Solar power offers many benefits to home and property owners, most notably a reduction in electricity costs and usage. However, there are other benefits that are dependent on the type of system you choose, and it is important to weigh the pros and cons of grid-tied solar power systems and off-grid systems, in order to select the solar power option that is right for you.
Grid-tied solar power systems
are the most common type of solar electric system in the United States. This type of system is attached, or “tied” to the existing electrical grid. Electricity that is generated by the solar array flows freely back to the grid, and to the utility company. The household or commercial property that benefits from the system is credited for the electricity generated by the solar panels. As long as the solar array generates more electricity than the household consumes, the electricity will be free. If the household or business consumes more electricity than is generated, it will be billed for only the excess consumption.
Grid-Tied Solar PV Systems
The features of a solar power system that are exclusive to grid tied installations include the possibility to earn, sell, and generate revenue from Solar Renewable Energy Credits (SRECs). In this case, the utility company will pay you for the electricity your home generates. In instances where the solar array is not generating enough electricity to power the home, the electrical grid will supply electricity whenever needed. This is great news for home owners who may not have enough sun exposure or space on their property for all of the panels required to power their home, because they can still discount their current electricity rates, and reduce their environmental impact.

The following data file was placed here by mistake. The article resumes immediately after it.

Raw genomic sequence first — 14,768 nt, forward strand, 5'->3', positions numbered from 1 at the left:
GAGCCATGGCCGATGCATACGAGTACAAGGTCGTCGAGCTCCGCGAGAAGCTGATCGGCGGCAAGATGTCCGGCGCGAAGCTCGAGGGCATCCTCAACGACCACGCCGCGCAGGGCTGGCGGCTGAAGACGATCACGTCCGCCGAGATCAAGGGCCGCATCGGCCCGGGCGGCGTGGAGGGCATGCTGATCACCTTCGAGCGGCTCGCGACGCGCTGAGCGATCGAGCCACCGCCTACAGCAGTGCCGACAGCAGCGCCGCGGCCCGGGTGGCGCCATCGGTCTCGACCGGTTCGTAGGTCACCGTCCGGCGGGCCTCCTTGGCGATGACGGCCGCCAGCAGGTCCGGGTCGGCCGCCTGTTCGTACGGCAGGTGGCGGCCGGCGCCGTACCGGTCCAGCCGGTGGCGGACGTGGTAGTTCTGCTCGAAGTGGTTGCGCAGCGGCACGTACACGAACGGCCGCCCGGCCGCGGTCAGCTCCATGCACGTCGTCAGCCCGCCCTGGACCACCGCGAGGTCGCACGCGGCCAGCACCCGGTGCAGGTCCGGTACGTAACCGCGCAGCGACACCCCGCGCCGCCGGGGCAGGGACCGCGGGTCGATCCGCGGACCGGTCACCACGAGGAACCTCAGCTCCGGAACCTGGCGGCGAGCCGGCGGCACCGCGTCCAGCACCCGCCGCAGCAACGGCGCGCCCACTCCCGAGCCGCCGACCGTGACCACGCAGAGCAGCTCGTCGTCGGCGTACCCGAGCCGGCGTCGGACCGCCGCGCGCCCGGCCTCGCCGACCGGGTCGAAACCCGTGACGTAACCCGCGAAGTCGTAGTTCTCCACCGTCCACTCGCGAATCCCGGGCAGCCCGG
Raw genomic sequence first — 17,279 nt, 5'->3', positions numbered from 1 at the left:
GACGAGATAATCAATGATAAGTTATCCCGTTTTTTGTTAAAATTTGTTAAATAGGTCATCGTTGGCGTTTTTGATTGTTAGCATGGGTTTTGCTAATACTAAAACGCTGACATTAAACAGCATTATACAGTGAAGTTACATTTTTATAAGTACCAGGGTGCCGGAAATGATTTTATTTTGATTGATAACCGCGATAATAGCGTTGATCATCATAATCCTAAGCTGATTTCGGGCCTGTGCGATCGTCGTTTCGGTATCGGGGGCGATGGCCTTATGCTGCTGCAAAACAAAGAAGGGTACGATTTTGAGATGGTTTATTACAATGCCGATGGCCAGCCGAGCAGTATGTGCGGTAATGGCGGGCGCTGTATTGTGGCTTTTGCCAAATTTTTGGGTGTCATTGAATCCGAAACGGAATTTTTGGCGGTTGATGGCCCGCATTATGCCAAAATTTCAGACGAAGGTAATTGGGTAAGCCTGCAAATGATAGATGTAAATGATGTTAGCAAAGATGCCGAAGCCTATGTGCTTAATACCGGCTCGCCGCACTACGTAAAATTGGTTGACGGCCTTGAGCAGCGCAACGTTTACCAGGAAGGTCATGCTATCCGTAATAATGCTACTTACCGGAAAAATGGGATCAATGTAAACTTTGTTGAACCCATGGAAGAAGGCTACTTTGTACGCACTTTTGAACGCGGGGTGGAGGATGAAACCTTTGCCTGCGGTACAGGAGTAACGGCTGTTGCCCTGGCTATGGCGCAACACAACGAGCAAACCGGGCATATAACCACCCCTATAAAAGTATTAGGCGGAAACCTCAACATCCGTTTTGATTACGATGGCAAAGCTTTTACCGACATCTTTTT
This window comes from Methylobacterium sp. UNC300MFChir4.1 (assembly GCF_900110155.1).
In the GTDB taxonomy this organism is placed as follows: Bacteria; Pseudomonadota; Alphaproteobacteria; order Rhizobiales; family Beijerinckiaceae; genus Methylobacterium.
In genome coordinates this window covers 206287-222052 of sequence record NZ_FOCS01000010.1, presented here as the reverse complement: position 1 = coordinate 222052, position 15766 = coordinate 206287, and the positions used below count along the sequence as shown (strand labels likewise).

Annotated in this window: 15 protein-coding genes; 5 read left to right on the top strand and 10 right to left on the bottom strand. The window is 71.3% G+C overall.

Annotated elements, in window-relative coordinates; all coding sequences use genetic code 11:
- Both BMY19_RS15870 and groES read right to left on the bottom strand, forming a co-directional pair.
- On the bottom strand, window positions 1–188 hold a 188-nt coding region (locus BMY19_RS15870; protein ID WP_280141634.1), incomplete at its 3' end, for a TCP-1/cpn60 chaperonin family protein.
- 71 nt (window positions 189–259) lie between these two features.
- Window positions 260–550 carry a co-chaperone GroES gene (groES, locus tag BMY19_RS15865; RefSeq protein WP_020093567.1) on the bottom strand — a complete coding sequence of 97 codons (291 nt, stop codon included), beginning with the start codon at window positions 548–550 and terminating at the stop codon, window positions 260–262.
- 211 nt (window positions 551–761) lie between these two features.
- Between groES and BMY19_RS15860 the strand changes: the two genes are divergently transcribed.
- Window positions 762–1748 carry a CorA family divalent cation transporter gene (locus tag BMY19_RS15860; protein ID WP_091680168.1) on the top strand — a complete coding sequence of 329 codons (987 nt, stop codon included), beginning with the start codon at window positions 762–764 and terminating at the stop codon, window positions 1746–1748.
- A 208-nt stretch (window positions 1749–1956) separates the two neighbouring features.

Off-Grid Solar PV Systems
An off-grid system has several different features as well. This type of solar electric system is not connected to the electrical grid. Instead, it relies on batteries to store the electricity generated by the solar panels for use when the system is not generating enough to sustain household functions, for example, at night. Because it is completely separate from the electrical grid, the power will remain on for the household or building even in the event of a widespread power outage; in a grid-tied scenario, the solar power system must shut off during a power outage for safety reasons. However, it is important to consider the space required to store the batteries, as well the added expense to purchase them. Additionally, off-grid systems cannot take advantage of SRECs, because the electricity never flows back to the utility grid.
When choosing a solar power system, it is important to decide which benefits are the most important to you. If going off the grid, and want to remain powered on even when the rest of the neighborhood is enduring a power outage, an off-grid system may be the right solution for you. Otherwise, a grid-tied system may be the best choice. A qualified solar analyst will be able to discuss your particular needs, and find a solution that is tailored for your home.